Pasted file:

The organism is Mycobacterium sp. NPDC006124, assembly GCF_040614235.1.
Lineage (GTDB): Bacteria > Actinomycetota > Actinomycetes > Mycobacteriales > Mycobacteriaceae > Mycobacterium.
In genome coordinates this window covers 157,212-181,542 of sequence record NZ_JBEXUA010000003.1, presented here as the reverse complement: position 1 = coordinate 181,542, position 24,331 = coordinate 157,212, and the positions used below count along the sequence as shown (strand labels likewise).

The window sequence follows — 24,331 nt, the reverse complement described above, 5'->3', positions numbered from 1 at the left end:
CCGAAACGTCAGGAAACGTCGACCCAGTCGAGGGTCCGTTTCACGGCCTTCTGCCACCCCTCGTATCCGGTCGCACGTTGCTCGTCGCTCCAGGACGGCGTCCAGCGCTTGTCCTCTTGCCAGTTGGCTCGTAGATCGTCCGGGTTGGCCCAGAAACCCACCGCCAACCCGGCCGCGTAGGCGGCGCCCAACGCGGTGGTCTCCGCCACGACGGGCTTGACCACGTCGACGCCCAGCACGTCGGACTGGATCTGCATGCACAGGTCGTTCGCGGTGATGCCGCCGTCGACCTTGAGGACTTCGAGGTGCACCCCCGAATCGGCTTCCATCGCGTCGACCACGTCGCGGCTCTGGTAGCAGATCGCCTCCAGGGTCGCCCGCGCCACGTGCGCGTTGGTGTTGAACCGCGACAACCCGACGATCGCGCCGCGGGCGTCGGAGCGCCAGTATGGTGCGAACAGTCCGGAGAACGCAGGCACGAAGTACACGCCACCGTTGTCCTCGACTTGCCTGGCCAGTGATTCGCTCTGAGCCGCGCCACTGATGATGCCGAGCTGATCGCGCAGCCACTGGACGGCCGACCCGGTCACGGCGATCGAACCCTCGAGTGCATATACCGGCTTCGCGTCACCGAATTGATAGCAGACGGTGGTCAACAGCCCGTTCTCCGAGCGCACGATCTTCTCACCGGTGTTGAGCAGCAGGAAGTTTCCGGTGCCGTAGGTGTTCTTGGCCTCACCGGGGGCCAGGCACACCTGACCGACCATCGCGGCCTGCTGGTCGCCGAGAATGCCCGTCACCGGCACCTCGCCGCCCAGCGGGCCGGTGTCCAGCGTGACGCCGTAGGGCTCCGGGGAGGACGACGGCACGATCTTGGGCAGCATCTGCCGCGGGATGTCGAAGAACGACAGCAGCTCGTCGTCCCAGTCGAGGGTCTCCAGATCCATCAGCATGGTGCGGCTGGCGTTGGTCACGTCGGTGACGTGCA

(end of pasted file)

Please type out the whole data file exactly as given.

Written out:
The organism is Mycobacterium sp. NPDC006124, assembly GCF_040614235.1.
Lineage (GTDB): Bacteria > Actinomycetota > Actinomycetes > Mycobacteriales > Mycobacteriaceae > Mycobacterium.
In genome coordinates this window covers 157,212-181,542 of sequence record NZ_JBEXUA010000003.1, presented here as the reverse complement: position 1 = coordinate 181,542, position 24,331 = coordinate 157,212, and the positions used below count along the sequence as shown (strand labels likewise).

The window sequence follows — 24,331 nt, the reverse complement described above, 5'->3', positions numbered from 1 at the left end:
CCGAAACGTCAGGAAACGTCGACCCAGTCGAGGGTCCGTTTCACGGCCTTCTGCCACCCCTCGTATCCGGTCGCACGTTGCTCGTCGCTCCAGGACGGCGTCCAGCGCTTGTCCTCTTGCCAGTTGGCTCGTAGATCGTCCGGGTTGGCCCAGAAACCCACCGCCAACCCGGCCGCGTAGGCGGCGCCCAACGCGGTGGTCTCCGCCACGACGGGCTTGACCACGTCGACGCCCAGCACGTCGGACTGGATCTGCATGCACAGGTCGTTCGCGGTGATGCCGCCGTCGACCTTGAGGACTTCGAGGTGCACCCCCGAATCGGCTTCCATCGCGTCGACCACGTCGCGGCTCTGGTAGCAGATCGCCTCCAGGGTCGCCCGCGCCACGTGCGCGTTGGTGTTGAACCGCGACAACCCGACGATCGCGCCGCGGGCGTCGGAGCGCCAGTATGGTGCGAACAGTCCGGAGAACGCAGGCACGAAGTACACGCCACCGTTGTCCTCGACTTGCCTGGCCAGTGATTCGCTCTGAGCCGCGCCACTGATGATGCCGAGCTGATCGCGCAGCCACTGGACGGCCGACCCGGTCACGGCGATCGAACCCTCGAGTGCATATACCGGCTTCGCGTCACCGAATTGATAGCAGACGGTGGTCAACAGCCCGTTCTCCGAGCGCACGATCTTCTCACCGGTGTTGAGCAGCAGGAAGTTTCCGGTGCCGTAGGTGTTCTTGGCCTCACCGGGGGCCAGGCACACCTGACCGACCATCGCGGCCTGCTGGTCGCCGAGAATGCCCGTCACCGGCACCTCGCCGCCCAGCGGGCCGGTGTCCAGCGTGACGCCGTAGGGCTCCGGGGAGGACGACGGCACGATCTTGGGCAGCATCTGCCGCGGGATGTCGAAGAACGACAGCAGCTCGTCGTCCCAGTCGAGGGTCTCCAGATCCATCAGCATGGTGCGGCTGGCGTTGGTCACGTCGGTGACGTGCA